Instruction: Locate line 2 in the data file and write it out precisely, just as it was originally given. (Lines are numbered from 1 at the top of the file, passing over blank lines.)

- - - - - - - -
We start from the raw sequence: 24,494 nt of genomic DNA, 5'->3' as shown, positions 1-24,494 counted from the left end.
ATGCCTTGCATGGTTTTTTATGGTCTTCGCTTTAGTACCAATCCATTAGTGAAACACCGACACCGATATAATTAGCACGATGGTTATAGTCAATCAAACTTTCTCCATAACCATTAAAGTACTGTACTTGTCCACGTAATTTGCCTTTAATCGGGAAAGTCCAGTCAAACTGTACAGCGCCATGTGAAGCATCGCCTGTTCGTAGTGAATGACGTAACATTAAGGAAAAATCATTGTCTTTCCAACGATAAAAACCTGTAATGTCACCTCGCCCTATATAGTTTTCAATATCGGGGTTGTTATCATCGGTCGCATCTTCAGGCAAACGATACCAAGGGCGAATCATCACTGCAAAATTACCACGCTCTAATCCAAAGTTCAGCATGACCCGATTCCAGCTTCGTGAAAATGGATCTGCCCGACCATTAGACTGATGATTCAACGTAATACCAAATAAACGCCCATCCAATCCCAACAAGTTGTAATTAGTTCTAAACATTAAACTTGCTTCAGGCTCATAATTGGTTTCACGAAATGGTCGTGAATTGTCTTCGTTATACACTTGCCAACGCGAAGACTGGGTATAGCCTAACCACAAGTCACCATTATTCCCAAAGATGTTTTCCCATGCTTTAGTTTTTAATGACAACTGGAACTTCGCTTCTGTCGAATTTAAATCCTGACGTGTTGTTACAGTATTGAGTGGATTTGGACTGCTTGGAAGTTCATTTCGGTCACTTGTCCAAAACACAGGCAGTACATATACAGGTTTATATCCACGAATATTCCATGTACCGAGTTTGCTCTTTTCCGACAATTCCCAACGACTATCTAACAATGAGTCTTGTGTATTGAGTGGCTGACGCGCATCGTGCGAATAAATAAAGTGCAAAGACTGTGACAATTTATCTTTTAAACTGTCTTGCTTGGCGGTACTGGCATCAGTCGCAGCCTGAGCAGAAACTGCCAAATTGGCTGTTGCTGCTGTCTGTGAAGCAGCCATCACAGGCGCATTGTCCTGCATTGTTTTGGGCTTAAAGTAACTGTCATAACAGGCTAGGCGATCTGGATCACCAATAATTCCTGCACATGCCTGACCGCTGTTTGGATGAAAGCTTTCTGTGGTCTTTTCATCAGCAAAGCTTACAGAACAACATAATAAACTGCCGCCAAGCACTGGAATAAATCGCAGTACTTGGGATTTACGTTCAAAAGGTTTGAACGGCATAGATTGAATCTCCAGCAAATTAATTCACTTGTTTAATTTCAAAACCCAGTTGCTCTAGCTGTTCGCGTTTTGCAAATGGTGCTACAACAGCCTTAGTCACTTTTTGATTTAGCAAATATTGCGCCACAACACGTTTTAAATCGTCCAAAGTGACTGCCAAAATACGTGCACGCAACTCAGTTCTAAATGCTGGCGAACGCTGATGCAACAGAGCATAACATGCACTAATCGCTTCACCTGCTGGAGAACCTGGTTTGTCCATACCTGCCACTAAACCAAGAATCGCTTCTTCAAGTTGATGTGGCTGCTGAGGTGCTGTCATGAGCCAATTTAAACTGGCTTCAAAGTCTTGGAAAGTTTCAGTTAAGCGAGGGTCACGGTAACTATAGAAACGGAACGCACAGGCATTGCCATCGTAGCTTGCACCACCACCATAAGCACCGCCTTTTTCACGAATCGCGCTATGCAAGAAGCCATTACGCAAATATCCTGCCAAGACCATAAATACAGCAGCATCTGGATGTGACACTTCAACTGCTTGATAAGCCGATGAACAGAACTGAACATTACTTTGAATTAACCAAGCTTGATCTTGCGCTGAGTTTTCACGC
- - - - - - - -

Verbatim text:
ATGCCTTGCATGGTTTTTTATGGTCTTCGCTTTAGTACCAATCCATTAGTGAAACACCGACACCGATATAATTAGCACGATGGTTATAGTCAATCAAACTTTCTCCATAACCATTAAAGTACTGTACTTGTCCACGTAATTTGCCTTTAATCGGGAAAGTCCAGTCAAACTGTACAGCGCCATGTGAAGCATCGCCTGTTCGTAGTGAATGACGTAACATTAAGGAAAAATCATTGTCTTTCCAACGATAAAAACCTGTAATGTCACCTCGCCCTATATAGTTTTCAATATCGGGGTTGTTATCATCGGTCGCATCTTCAGGCAAACGATACCAAGGGCGAATCATCACTGCAAAATTACCACGCTCTAATCCAAAGTTCAGCATGACCCGATTCCAGCTTCGTGAAAATGGATCTGCCCGACCATTAGACTGATGATTCAACGTAATACCAAATAAACGCCCATCCAATCCCAACAAGTTGTAATTAGTTCTAAACATTAAACTTGCTTCAGGCTCATAATTGGTTTCACGAAATGGTCGTGAATTGTCTTCGTTATACACTTGCCAACGCGAAGACTGGGTATAGCCTAACCACAAGTCACCATTATTCCCAAAGATGTTTTCCCATGCTTTAGTTTTTAATGACAACTGGAACTTCGCTTCTGTCGAATTTAAATCCTGACGTGTTGTTACAGTATTGAGTGGATTTGGACTGCTTGGAAGTTCATTTCGGTCACTTGTCCAAAACACAGGCAGTACATATACAGGTTTATATCCACGAATATTCCATGTACCGAGTTTGCTCTTTTCCGACAATTCCCAACGACTATCTAACAATGAGTCTTGTGTATTGAGTGGCTGACGCGCATCGTGCGAATAAATAAAGTGCAAAGACTGTGACAATTTATCTTTTAAACTGTCTTGCTTGGCGGTACTGGCATCAGTCGCAGCCTGAGCAGAAACTGCCAAATTGGCTGTTGCTGCTGTCTGTGAAGCAGCCATCACAGGCGCATTGTCCTGCATTGTTTTGGGCTTAAAGTAACTGTCATAACAGGCTAGGCGATCTGGATCACCAATAATTCCTGCACATGCCTGACCGCTGTTTGGATGAAAGCTTTCTGTGGTCTTTTCATCAGCAAAGCTTACAGAACAACATAATAAACTGCCGCCAAGCACTGGAATAAATCGCAGTACTTGGGATTTACGTTCAAAAGGTTTGAACGGCATAGATTGAATCTCCAGCAAATTAATTCACTTGTTTAATTTCAAAACCCAGTTGCTCTAGCTGTTCGCGTTTTGCAAATGGTGCTACAACAGCCTTAGTCACTTTTTGATTTAGCAAATATTGCGCCACAACACGTTTTAAATCGTCCAAAGTGACTGCCAAAATACGTGCACGCAACTCAGTTCTAAATGCTGGCGAACGCTGATGCAACAGAGCATAACATGCACTAATCGCTTCACCTGCTGGAGAACCTGGTTTGTCCATACCTGCCACTAAACCAAGAATCGCTTCTTCAAGTTGATGTGGCTGCTGAGGTGCTGTCATGAGCCAATTTAAACTGGCTTCAAAGTCTTGGAAAGTTTCAGTTAAGCGAGGGTCACGGTAACTATAGAAACGGAACGCACAGGCATTGCCATCGTAGCTTGCACCACCACCATAAGCACCGCCTTTTTCACGAATCGCGCTATGCAAGAAGCCATTACGCAAATATCCTGCCAAGACCATAAATACAGCAGCATCTGGATGTGACACTTCAACTGCTTGATAAGCCGATGAACAGAACTGAACATTACTTTGAATTAACCAAGCTTGATCTTGCGCTGAGTTTTCACGC